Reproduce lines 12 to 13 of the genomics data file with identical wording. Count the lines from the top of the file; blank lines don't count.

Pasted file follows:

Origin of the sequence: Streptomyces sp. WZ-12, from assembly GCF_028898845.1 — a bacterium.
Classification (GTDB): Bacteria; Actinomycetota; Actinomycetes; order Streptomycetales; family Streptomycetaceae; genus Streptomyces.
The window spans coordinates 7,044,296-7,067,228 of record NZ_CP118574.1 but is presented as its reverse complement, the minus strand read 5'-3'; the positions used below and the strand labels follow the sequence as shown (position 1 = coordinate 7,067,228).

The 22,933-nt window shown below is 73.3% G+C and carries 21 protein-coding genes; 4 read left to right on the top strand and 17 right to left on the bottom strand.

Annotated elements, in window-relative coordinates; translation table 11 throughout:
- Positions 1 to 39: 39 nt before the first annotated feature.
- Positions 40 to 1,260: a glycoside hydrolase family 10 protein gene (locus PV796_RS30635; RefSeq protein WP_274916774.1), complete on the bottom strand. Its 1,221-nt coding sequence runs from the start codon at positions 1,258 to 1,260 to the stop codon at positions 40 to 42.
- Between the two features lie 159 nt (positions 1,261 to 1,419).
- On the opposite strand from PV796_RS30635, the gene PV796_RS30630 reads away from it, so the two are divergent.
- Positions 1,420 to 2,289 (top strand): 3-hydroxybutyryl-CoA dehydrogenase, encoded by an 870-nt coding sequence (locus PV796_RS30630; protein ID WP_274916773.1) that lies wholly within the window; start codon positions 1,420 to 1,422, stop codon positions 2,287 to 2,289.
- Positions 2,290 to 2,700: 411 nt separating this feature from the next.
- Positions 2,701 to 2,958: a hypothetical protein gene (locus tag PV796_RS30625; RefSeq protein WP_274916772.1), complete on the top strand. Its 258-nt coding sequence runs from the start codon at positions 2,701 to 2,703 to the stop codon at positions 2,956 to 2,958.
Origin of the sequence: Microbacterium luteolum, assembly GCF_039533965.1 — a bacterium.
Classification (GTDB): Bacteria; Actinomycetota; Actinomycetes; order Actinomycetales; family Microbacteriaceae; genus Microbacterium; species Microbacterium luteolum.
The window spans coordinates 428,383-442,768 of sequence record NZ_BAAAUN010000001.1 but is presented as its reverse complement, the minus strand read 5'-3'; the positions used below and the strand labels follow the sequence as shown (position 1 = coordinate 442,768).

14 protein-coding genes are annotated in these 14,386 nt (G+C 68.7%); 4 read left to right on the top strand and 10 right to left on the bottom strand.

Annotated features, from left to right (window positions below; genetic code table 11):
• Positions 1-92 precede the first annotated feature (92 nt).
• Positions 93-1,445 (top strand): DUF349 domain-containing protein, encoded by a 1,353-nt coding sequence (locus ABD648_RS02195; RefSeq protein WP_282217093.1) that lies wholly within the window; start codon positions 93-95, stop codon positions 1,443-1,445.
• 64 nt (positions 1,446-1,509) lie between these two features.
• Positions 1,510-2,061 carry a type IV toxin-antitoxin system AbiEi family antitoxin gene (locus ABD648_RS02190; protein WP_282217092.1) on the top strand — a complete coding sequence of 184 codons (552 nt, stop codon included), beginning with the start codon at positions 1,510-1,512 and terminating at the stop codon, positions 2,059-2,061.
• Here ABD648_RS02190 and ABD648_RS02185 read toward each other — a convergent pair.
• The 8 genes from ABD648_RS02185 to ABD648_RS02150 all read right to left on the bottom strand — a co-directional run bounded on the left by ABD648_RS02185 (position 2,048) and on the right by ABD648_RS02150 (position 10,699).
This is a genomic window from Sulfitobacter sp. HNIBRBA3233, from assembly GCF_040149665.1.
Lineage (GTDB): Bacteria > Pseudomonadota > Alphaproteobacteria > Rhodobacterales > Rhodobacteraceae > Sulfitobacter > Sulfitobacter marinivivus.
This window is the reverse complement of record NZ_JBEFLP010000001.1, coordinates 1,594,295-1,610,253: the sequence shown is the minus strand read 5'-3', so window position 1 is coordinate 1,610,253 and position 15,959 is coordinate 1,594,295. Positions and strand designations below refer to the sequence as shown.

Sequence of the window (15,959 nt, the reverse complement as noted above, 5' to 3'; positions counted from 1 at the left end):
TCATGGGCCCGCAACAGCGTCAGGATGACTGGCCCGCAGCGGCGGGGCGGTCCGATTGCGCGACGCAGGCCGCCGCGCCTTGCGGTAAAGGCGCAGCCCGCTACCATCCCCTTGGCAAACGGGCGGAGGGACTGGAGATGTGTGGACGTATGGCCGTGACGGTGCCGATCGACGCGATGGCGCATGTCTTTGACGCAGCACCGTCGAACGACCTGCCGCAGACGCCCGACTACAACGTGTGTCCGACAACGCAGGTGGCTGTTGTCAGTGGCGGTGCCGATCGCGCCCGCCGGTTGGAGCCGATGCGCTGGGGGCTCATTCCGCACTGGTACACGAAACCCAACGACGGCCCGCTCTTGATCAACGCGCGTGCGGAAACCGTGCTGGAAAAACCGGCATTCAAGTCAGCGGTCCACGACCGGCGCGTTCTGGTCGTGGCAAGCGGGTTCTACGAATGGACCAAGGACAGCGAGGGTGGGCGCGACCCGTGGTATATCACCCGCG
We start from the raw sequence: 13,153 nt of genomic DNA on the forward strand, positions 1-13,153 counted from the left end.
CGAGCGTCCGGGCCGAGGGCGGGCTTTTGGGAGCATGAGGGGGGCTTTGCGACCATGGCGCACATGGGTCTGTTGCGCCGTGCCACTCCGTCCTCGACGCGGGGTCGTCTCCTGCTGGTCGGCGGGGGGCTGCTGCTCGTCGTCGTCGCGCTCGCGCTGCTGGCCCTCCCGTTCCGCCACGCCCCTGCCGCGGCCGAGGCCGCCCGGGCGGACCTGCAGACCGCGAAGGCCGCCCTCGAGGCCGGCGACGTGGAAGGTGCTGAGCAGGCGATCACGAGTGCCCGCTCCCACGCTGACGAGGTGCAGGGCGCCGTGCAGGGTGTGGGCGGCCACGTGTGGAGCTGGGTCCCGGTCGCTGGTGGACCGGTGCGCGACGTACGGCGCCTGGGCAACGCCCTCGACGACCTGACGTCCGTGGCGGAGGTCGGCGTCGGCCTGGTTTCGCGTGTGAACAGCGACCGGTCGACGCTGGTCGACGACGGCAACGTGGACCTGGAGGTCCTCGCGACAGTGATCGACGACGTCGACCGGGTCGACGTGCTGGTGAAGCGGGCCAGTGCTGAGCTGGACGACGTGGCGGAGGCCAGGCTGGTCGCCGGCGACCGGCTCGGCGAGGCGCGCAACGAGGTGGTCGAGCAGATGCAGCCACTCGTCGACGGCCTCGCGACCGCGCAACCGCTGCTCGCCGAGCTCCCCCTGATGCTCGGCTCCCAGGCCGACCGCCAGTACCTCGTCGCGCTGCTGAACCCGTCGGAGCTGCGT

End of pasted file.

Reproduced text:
- Positions 2,701 to 2,958: a hypothetical protein gene (locus tag PV796_RS30625; RefSeq protein WP_274916772.1), complete on the top strand. Its 258-nt coding sequence runs from the start codon at positions 2,701 to 2,703 to the stop codon at positions 2,956 to 2,958.
Origin of the sequence: Microbacterium luteolum, assembly GCF_039533965.1 — a bacterium.